There was a moment in one of my composition classes this past spring when America’s barely submerged hostility toward the humanities surfaced and snapped its teeth before resubmerging, lambent under fathoms of boredom and the kind of businesspeak that pollutes the discourse of and about higher education, rendering the hostility hard to recognize despite the fact that one is looking directly at it. The class was struggling with Zadie Smith’s essay “Speaking in Tongues” largely because Smith employs literary allusions to illustrate and expand upon her fairly subtle ideas. Some even felt the allusions were suspicious or intentionally obfuscatory, as if Smith hadn’t much to say so she dressed it up to make it sound more important or worse to sound confusing because her ideas weren’t really worth understanding in the first place. Of course, none but one or two of roughly eighty students looked up the allusions to see what Smith was getting at. Rather, most simply stopped reading the essay, complaining it was too difficult and uninteresting to bother with.
Knowing that almost none of my students have use for drama, poetry, literary novels, or movies made outside of the United States and/or before the year 2000, we spent time in class examining Smith’s discussion of G. B. Shaw’s Pygmalion to see how she used the play to illustrate and deepen her points. Then I lectured my students about why reading literature matters, how it can enrich their lives by fostering engaged reading skills and opening doors to experiences and ideas that can broaden their perspectives. For the most part, the class just sat there and took it. Most simply looked like they usually do—zoned out. But then, to signal that my admittedly heated lecture had come to an end, a girl who at that point in the semester had completed almost none of the assignments let out a barely stifled laugh. It wasn’t an invitation for conversation—I asked her if she wanted to respond to what I’d just said, and she declined—rather, it was a dismissal, a small act of aggression against what she saw as a waste of time.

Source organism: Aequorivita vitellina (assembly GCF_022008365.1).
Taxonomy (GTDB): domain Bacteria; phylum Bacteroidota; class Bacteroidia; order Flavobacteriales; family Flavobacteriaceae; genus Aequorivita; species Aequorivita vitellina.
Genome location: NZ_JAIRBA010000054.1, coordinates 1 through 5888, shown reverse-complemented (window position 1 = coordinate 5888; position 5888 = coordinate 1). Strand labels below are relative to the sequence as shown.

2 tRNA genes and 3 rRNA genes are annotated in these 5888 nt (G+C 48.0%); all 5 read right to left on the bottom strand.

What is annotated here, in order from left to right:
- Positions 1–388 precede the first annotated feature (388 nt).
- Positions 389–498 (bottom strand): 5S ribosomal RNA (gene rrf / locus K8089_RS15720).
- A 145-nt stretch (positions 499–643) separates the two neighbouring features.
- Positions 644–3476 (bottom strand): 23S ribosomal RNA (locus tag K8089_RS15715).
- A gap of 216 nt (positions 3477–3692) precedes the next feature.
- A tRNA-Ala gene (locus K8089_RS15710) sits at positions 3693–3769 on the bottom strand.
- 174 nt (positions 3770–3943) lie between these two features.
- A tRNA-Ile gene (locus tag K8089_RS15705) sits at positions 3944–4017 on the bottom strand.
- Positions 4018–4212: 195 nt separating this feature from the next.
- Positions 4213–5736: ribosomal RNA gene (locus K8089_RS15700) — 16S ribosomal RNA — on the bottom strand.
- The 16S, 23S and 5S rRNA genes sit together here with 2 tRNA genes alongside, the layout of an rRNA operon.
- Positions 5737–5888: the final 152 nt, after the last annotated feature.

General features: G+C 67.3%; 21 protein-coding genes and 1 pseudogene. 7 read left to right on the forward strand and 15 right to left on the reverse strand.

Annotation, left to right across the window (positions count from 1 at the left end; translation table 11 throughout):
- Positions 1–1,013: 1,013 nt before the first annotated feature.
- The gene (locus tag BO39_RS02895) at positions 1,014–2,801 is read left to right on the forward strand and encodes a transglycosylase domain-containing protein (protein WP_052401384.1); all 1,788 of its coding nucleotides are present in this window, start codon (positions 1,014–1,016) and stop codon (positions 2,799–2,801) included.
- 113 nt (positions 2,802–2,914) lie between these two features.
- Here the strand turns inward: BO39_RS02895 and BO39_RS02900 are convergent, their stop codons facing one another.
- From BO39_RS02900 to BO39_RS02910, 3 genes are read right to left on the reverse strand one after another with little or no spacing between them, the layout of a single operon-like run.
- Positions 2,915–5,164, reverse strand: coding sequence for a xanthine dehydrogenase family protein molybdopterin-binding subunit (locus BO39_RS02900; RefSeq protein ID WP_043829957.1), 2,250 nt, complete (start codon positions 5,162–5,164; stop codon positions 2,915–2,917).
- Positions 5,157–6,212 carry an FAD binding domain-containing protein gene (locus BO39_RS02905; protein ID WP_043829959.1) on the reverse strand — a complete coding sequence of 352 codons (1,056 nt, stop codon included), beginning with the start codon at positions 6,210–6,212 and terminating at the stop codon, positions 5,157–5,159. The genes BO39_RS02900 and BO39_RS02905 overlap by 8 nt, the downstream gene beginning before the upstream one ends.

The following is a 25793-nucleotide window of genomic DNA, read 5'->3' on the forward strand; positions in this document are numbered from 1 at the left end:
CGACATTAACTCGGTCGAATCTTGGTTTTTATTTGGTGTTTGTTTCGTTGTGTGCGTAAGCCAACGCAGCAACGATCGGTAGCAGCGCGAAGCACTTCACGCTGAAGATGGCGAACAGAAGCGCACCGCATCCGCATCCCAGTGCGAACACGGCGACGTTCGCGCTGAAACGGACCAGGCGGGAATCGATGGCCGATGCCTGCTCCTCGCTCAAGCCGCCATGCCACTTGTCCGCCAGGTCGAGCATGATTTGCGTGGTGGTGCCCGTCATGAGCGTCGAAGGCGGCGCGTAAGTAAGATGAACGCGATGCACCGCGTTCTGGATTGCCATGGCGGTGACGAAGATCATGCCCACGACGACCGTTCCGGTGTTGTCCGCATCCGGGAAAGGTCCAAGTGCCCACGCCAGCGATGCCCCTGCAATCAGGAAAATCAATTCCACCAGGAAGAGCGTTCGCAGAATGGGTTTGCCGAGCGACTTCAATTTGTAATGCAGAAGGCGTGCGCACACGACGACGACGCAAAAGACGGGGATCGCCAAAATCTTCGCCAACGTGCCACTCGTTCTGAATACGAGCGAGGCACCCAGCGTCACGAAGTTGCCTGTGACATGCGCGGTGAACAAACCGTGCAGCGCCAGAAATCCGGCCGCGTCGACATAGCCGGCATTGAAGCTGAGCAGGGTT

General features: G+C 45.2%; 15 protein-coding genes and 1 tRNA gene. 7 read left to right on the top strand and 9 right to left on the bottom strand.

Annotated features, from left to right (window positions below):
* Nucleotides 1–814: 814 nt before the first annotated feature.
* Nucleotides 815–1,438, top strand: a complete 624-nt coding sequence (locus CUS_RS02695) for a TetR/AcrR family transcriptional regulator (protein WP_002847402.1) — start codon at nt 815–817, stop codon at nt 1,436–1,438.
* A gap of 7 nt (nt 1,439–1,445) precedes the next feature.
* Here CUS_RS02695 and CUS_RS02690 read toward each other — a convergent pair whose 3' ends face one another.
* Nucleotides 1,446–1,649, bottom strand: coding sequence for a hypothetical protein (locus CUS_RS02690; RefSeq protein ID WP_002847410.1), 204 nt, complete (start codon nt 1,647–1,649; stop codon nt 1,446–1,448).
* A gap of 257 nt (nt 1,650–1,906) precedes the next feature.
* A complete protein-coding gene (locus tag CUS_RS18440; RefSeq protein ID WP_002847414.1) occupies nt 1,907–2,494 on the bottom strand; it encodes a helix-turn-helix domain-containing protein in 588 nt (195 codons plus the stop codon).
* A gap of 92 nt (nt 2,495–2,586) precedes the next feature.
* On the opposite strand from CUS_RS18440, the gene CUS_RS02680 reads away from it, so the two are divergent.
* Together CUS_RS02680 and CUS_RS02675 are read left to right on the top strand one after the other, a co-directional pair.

Her snigger brought to mind a verbal image from Wallace Shawn’s provocative 1996 play The Designated Mourner. The play’s protagonist, Jack, describing himself as “a former student of English literature who went downhill from there,” is the self-designated mourner of America’s literati, who vanished after violent extremists took over the government, imprisoning and killing writers and intellectual dissidents. Jack survives the purge by distancing himself from his friends and cutting all links to his father-in-law, Howard, a celebrated poet who had once written a scabrous essay with which most people identify him and who was the target of ever-increasing acts of violence until he was finally executed in his home after serving a five-year prison sentence. As part of his distancing, Jack confides to the audience that he’d never really enjoyed reading poetry before he ultimately confesses to an odd little experiment he had undertaken: “One morning in my new apartment I did something funny—at least I thought it was funny. I put a book of poetry in the bathtub, and I urinated on it. An interesting experiment. Then I left it in the tub, and then, later, when I needed to shit … I shat on the book.”